Louise concluded by considering the ambit of Article 10. It appears that lawyers often overlook its essential component – freedom of expression includes the freedom to complain! She was horrified by the ‘arrogance’ of some local authorities who appeared to think that their work in child protection gave them immunity from scrutiny. Reporting on family cases was the hardest work she had ever done, as the fears of being held in contempt of court were very real. It was only with pro bono help from lawyers such as Lucy Reed of The Transparency Project that she was able to get permission from the court to tell ‘Annie’s’ story.

Louise was stark in her assessment. No other kind of proceedings, save those involved in issues of national security, permitted the kind of lack of scrutiny that is seen day in, day out in the family courts. It is an outrage.

We then turned to the Panel for comment. All agreed with Louise’s assessment that the State should be held to account – but how to do it? That’s the problem. The discussion ranged from worry about identification of children and the stigma that might then follow, the problems in expecting an overworked judiciary to anonymise and publish judgments and whether or not we should consider further accreditation for journalists who wish to report on family proceedings.

As Lucy Reed commented, there are enormous benefits to letting people in – to allow us to benefit from their fresh insights. The President agreed.


So, as ever, more questions than answers were raised. But without asking the questions, we will never find the answers and for too long the family justice system has been allowed to proceed on a secretive and inside track which has allowed bad practice to harden unchallenged. I was impressed by the quality of the conversation and its refreshing openness and honesty.  That we are even having this discussion is testament not just to the hard work of journalists like Louise but also the lawyers and legal bloggers who take the time to communicate their unease. And at the helm of course is the President.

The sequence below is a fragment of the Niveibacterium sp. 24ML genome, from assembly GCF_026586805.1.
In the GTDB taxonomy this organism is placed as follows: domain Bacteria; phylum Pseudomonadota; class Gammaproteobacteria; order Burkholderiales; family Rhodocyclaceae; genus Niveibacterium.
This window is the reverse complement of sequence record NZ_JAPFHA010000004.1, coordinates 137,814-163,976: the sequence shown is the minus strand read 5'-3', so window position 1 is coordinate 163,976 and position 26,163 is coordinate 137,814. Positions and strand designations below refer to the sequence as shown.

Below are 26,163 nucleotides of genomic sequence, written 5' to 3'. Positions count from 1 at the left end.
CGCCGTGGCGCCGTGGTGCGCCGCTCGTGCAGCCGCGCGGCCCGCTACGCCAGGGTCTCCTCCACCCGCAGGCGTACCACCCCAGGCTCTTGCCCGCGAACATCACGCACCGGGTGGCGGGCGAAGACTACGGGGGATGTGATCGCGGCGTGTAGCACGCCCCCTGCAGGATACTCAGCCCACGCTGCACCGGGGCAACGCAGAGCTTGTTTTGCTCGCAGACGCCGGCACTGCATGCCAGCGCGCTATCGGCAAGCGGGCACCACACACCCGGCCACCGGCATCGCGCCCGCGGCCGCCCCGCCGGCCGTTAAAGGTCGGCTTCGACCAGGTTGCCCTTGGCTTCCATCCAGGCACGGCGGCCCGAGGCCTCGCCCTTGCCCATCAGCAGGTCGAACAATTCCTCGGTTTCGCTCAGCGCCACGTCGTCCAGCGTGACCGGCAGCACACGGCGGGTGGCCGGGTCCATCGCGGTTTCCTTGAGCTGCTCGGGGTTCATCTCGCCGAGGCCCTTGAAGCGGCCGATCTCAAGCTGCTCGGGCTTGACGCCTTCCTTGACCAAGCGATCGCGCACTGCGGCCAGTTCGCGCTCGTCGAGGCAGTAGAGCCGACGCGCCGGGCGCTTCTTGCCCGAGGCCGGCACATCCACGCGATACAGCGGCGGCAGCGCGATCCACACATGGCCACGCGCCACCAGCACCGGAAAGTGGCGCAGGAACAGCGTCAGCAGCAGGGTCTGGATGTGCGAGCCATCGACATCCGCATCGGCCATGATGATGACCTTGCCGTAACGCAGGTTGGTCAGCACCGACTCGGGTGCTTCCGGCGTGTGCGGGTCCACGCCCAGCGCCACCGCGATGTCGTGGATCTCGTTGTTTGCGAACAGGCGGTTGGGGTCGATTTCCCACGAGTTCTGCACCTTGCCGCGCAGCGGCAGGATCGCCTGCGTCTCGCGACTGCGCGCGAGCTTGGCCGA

I was very sad to be told I could not live tweet the location of the lecture due to security concerns for the President.  I struggle to understand how anyone would wish to interfere with his central and now long repeated message – we need to shine a light on bad practice and we do that by talking more, not less.  It will be interesting to see where our new President takes us, once Sir James Munby steps down in April.

I leave you with the words of one tweeter


10 thoughts on “Opening up a closed system: The Second Bridget Lindley Memorial Lecture.

  1. Angelo Granda

    QUOTE: Louise also considered the impact on relationships of trust between parents and professionals by what appears to be the promotion of increased ‘surveillance’ of social media output as a way to gather evidence for assessments :UNQUOTE

    I have heard that SW managers spend 80% of their time working on their computers. If their average working hours are 40 that means 32 hours per week . Checking social media appears to be one way they spend their time. Can anyone enlighten us as to other reasons for which they spend so much time on computers and how much of it relates to snooping and targeting of ‘troubled’ families and so on? Do they still earn £4000 for the Local Authority for every such family which satisfies government threshold for intervention with further bonuses when they close cases? I believe the ‘ troubled families’ programme was introduced following riots in 2012 or thereabouts and if threshold are crossed for intervention ( for example,if they receive benefits or have disabled children) the manager ‘s next job is to e-mail nursery, school or health staff and arrange for a child-in-need referral on whatever grounds possible.